Gita Press and the Making of Hindu India is well researched on facts, but intellectually dishonest and haywire on conclusions, the author however does a good job of sufficing his central quest of placing Gita Press within the larger canvas of the much ‘haunted’ Hindu Nationalism in the colonial as well as post-colonial Bharat.
The recently published research work of Akshaya Mukul, a veteran Times of India Journalist, titled Gita Press and the Making of Hindu India would pass the test of intellectual rigor with its 1251 references scattered across 293 sources. This 430 pager work, undertaken over a year sponsored by New India Foundation funded by Nandan Nilekani, managed by Ram Chandra Guha and inspired by Wendy Doniger – the doyenne of Hindu Studies expert in demonising the same, by author's own admission is “not to sing paeans of Gita Press”.
Pursuing the very spirit of her mentor's footsteps who grew to infamy by authoring a crude, lewd and very rude commentary on Hindus, which had to be pulped down by its publisher; this work fares no better. Well researched on facts, but intellectually dishonest and haywire on conclusions, the author however does a good job of sufficing his central quest of placing Gita Press within the larger canvas of the much ‘haunted’ Hindu Nationalism in the colonial as well as post-colonial Bharat.
The epithets of “A rare treasure trove” by the likes of Arundhati Roys and “A powerful and original work” by Ramchandra Guha, somewhere alerts about the mischievous intent of this colossal work. The author couldn't resist his innate affection and reverence to his parents Manorama and Madhusudan, by dedicating this work to them. By his own admittance, he differed on the ideological plane with his father who originally seeded the idea for a book on Gita Press, unravelling its success mantra.
What's noteworthy about this work is the sheer exposition of a global inter-connected network of scholars and academics treading a particular line of thought which is averse to the ideal and reality of Bharat. It's interesting to note that Malavika Kasturi and Kajri Jain of University of Toronto have much say and influence in the affairs concerning Gita Press. The deeper academic interest of Shahid Amin and Ulrike Stark in Gita Press is quite illumining.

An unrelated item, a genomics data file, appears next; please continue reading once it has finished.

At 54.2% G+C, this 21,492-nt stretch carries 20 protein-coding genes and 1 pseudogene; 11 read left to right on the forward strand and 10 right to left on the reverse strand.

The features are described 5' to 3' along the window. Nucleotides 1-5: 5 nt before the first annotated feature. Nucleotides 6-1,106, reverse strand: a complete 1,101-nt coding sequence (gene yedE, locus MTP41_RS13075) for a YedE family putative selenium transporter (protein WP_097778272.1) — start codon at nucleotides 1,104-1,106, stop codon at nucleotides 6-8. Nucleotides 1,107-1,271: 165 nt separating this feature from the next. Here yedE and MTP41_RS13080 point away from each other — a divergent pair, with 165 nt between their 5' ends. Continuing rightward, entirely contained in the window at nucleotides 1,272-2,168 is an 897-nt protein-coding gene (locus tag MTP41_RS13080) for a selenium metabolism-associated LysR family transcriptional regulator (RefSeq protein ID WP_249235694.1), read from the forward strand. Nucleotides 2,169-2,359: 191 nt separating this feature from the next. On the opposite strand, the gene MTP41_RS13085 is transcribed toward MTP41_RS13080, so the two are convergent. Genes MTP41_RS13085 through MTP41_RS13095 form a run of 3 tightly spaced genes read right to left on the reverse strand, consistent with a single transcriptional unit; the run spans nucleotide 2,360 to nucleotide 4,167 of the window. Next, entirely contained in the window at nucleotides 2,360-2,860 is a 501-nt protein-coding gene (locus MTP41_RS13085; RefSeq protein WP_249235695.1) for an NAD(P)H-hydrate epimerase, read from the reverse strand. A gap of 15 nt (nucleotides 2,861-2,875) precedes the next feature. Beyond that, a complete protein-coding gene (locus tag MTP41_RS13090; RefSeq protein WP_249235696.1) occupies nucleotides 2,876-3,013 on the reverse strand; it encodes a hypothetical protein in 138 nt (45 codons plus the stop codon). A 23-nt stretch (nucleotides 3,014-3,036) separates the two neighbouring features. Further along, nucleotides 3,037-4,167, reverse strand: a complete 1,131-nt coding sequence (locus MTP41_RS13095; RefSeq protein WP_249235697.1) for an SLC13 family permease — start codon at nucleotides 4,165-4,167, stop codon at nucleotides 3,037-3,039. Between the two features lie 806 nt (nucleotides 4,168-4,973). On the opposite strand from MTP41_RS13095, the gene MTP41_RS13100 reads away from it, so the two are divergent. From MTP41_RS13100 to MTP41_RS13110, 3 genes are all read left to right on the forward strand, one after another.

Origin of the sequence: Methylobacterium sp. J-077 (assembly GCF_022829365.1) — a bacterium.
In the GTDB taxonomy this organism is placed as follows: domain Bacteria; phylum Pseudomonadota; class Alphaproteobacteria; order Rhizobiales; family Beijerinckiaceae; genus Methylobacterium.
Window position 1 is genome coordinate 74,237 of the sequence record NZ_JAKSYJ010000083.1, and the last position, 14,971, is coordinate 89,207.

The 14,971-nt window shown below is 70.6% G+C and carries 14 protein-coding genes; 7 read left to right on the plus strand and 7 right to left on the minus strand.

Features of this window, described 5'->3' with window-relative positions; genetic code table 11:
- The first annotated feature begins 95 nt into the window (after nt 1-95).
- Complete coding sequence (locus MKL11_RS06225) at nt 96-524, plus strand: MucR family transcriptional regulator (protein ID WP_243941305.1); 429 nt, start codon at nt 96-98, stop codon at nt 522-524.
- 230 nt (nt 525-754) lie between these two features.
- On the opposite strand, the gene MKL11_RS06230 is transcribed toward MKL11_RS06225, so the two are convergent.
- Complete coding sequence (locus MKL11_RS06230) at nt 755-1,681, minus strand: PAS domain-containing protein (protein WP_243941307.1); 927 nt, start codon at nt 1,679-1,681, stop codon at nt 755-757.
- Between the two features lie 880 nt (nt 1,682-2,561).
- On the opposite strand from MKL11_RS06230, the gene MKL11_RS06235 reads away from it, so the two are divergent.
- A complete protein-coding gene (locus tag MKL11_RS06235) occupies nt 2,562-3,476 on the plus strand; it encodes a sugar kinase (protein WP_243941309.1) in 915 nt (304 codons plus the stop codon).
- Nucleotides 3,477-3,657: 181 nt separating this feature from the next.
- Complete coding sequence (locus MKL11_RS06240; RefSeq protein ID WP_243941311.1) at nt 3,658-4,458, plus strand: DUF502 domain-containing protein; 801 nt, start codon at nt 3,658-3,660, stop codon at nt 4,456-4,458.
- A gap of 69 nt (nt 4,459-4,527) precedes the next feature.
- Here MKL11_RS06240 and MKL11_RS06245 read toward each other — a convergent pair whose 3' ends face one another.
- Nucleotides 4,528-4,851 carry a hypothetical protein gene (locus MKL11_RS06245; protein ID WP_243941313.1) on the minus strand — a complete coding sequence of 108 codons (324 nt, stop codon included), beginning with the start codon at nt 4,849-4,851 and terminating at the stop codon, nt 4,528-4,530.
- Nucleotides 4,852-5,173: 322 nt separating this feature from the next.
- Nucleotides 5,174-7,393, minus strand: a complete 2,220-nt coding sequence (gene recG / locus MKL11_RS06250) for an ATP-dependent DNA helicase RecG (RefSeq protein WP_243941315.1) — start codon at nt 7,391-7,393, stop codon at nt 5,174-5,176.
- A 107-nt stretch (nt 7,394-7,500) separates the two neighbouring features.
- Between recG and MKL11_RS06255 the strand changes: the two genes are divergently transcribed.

Siddharth Varadarajan provides access to The Hindu Archives and a Mushirul Hasan gives a cue on the politics around cow to the author. The novelist and writer Ajaz Ashraf patronises and prods the author and Jyotirmaya Sharma of University of Hyderabad fine-tuning the key arguments. A Nandini Sundar adds on to the narrative around Hindu Nationalist Fascination around adivasis.
This gets all the more intriguing as by author's very own factual admission Gita Press parallels its success with the Bible Society. However, the titles of the chapters suggest it all. From starting with the title of “A Twentieth-Century Hindu Missionary and His Mentor”, the author unravels “The World of Gita Press”, enumerating its Local, National, and Transnational Contributors.
The contextual universe of these Well Oiled Research Networks is somewhere limited to the twin tactics of baiting and denigrating a tolerant and all absorbing and assimilating Bharateeya Civilisation. What better than entrapping and attacking some of its foundational and prominent institutions masquerading geo-political agenda as academic research! These academic Sleeper cells create the baseline breeding ground for the unleashing of intellectual terrorism, of whose power and potential we have witnessed on the domestic political turf.
While, the Dalmatian Bella of Mr Mukul would have been continuing his loyalty to his master, he couldn't resist his temptation to elude the New India Foundation fellowship, to unleash an intellectual treachery with his own parents and motherland. Such is the nature and character of modern day progressive liberality which just perpetrates self-indulgent hollow intellectualism to further deepen the societal fault-lines.
Raghav Mittal (The writer is M.Tech from IIT Kharagpur)